By Dr. Brianne Hagerty, Avery and Bjorn
Living closer to urban sprawl than nature reminds me of how lucky I was growing up. My childhood home was located on a small island. During summer nights the sound of the frogs would form a soothing blanket of rhythmic sound, filling the black sky. Stretching across the meadows of my family’s land, natural ponds formed a swath of habitat for frogs, ducks, blue herons and young eagles to bathe. Our drinking water came from a well, deep within the earth and the edges of the land stretching out beyond us were surrounded by the salty sea.
When I make a conscious effort to conserve water, buy eco-friendly products or make “greener” choices, I think of all the rich life surrounding my childhood home. It doesn’t take huge life changes to be more conscientious of our earth, and below are a few ways our choices around the care of our pets can help.
Buy Green, Be Green:
According to market research groups, 57% of Canadian households own pets and spend 6.6 billion dollars on them per year. With figures expected to increase to nearly $8.3 billion this year, buying green is the simplest thing we can do. More and more all-natural items are being produced for our pets. Soft durable collars made from hemp, plush beds made of organic cotton and even dog bowls made from bamboo are just a few examples. Before purchasing your next nylon leash, remember it takes 30-40 years for the material to decompose. While this may potentially happen within your lifetime, that colourful plastic dog dish sitting next to you will take roughly 450 years to decompose.
Clean Green Beauty Machine:
Using biodegradable, eco-friendly and natural shampoos, conditioners and grooming products are not only easier on your dog’s skin, safer when they come into contact with your own skin but also not as harmful to our ecosystem. Everything that is washed down your sink or tub eventually ends up into our water supply and local streams, rivers and lakes. Ingredients such as phosphates and surfactants can cause spikes in algal growths, while triclosan, found in many “sanitizing” soaps, is extremely toxic to aquatic life. However take care when selecting safe pet grooming products. Some pets may be sensitive to specific oils, and ingredients such as tea tree oil which can potentially be toxic. Additionally, some pets may require medicated or special shampoos, which your veterinarian can advise you about.
Cleaning up after your pet is another area where harsh chemicals and cleaning supplies are often used. Bleach, ammonia, glycol ethers and perchloroethylene are toxic to our cats and dogs, as well as harmful to the environment. Instead, the next time Fluffy “forgets” to go outside, consider natural cleaning products. Ingredients such as diluted vinegar, lemon, baking soda and unscented soaps are a few natural and safe alternatives, which can be made into cleaning products at home.
Doggie See, Doggie Doo:
The average dog produces 127 kg of excrement a year! Hopefully, all of which is being collected and disposed of correctly. Uncollected dog-waste carries dangerous pathogens, including bacteria, viruses and parasites, which are potentially zoonotic (contagious to humans). Rain and humidity help dissolve the fecal material, as it seeps into the soil, which allows it to enter into waterways. According to the EPA dog fecal material is as harmful to the environment as many chemicals and oil spills! So next time you casually look away, pretending to not notice what business Fluffy just did behind that flower bush, stop and think of what damage is actually being done. To improve your Green status use biodegradable pet waste bags. Unlike the traditional plastic ones, which take 10-20 years to decompose in the environment, biodegradable ones are often made of corn or other plant based natural materials.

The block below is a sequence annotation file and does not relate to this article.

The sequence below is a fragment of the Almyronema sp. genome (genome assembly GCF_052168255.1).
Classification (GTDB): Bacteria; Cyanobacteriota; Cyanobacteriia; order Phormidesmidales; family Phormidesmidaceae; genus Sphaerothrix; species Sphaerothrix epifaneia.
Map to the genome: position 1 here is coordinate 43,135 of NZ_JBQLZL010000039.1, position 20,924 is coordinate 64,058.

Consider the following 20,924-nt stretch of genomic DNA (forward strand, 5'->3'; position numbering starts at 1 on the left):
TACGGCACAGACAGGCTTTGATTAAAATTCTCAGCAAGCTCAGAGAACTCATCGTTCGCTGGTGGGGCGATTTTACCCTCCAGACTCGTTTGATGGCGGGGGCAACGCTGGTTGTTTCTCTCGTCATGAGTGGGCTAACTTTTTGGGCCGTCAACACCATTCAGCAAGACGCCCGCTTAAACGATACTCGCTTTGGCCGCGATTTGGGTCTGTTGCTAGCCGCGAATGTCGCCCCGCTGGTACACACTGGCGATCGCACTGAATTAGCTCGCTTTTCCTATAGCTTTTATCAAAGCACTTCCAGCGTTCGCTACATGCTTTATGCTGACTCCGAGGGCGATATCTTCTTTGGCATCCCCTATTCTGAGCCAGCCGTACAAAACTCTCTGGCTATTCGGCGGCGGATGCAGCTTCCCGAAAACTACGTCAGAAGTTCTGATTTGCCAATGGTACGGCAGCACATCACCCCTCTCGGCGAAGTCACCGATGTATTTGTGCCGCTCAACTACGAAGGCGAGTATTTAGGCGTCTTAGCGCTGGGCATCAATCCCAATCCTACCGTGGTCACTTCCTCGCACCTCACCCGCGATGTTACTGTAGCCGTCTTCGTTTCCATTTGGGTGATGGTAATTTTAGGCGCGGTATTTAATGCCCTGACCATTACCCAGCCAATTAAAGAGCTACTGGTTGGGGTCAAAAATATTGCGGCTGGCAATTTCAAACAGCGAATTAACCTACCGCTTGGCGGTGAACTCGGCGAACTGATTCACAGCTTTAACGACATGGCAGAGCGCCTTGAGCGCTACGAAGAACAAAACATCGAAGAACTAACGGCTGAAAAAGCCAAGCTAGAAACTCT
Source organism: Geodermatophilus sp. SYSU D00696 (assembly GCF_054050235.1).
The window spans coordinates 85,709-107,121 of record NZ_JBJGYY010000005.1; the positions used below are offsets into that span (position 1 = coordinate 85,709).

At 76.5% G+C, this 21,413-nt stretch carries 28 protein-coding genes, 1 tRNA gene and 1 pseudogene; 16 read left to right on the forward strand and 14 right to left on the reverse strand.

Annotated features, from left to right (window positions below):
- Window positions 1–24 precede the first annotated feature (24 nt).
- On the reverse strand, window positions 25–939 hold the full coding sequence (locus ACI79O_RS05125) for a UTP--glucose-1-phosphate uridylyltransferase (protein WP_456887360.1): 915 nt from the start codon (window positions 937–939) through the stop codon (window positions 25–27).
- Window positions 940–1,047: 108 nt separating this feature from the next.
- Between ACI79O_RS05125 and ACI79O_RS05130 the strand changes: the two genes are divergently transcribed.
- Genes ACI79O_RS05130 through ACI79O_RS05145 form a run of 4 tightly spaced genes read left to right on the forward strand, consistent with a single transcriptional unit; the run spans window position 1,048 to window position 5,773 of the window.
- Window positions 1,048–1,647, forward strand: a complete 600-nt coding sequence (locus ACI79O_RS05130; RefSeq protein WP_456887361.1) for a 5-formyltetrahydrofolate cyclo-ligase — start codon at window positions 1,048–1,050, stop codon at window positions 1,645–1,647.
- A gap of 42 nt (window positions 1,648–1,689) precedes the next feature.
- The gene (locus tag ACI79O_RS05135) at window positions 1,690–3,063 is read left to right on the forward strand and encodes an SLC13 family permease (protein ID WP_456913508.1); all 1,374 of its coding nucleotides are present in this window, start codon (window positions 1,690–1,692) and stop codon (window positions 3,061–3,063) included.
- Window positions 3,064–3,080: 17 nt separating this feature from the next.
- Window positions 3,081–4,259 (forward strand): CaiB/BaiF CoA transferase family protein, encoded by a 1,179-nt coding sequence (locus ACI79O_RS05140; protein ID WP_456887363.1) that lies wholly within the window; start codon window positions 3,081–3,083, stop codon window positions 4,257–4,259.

Washroom care for our feline friends can also be more ecofriendly. Recent controversy over materials produced by strip mining used in cat litter, as well as harmful silica dusts, have spiked a production in more sustainable, natural products. Cat litters made from recycled newspaper, wood fibers, whole kernel corn or maze products (yes, many of these are non GMO as well!) are smart alternatives.
Reduce, Reuse, Recycle:
We have all learned the three R’s as ways to eliminate waste and protect our environment. However, at times we may forget these standards to live by can apply to our choices we make in regards to our pet care. Simple things include using reusable containers to store pet supplies in, buying dog treats, bedding or packaged items in bulk and bringing your own reusable bag to the pet store or vet. However, consider when buying any perishable pet foods in bulk how long it will take to use them up, especially if your pet is small. Clean up after your pet’s muddy feet or overexcited water bowl fun with a washable towel or cloth instead of grabbing for the paper towels next time. Reuse or donate items you can’t find a use for again, such as your puppies outgrown dog crate, bed or collar. Maybe your picky feline didn’t like the latest flat of canned food too? These items, as well as other old household items, such as bedding, towels, blankets etc. can all be donated to shelters, rescue organizations and some veterinary clinics.
Lastly, go for a walk! Instead of driving to the dog park or popping down to the corner shop for your finicky feline’s favorite treats, leave the car at home and walk. Reduced use of fuel, reduced production of greenhouse gases and a healthier lifestyle for both you and your pet are a few of the benefits of walking. Just don’t forget to grab your new biodegradable waste bags before you fly out the door!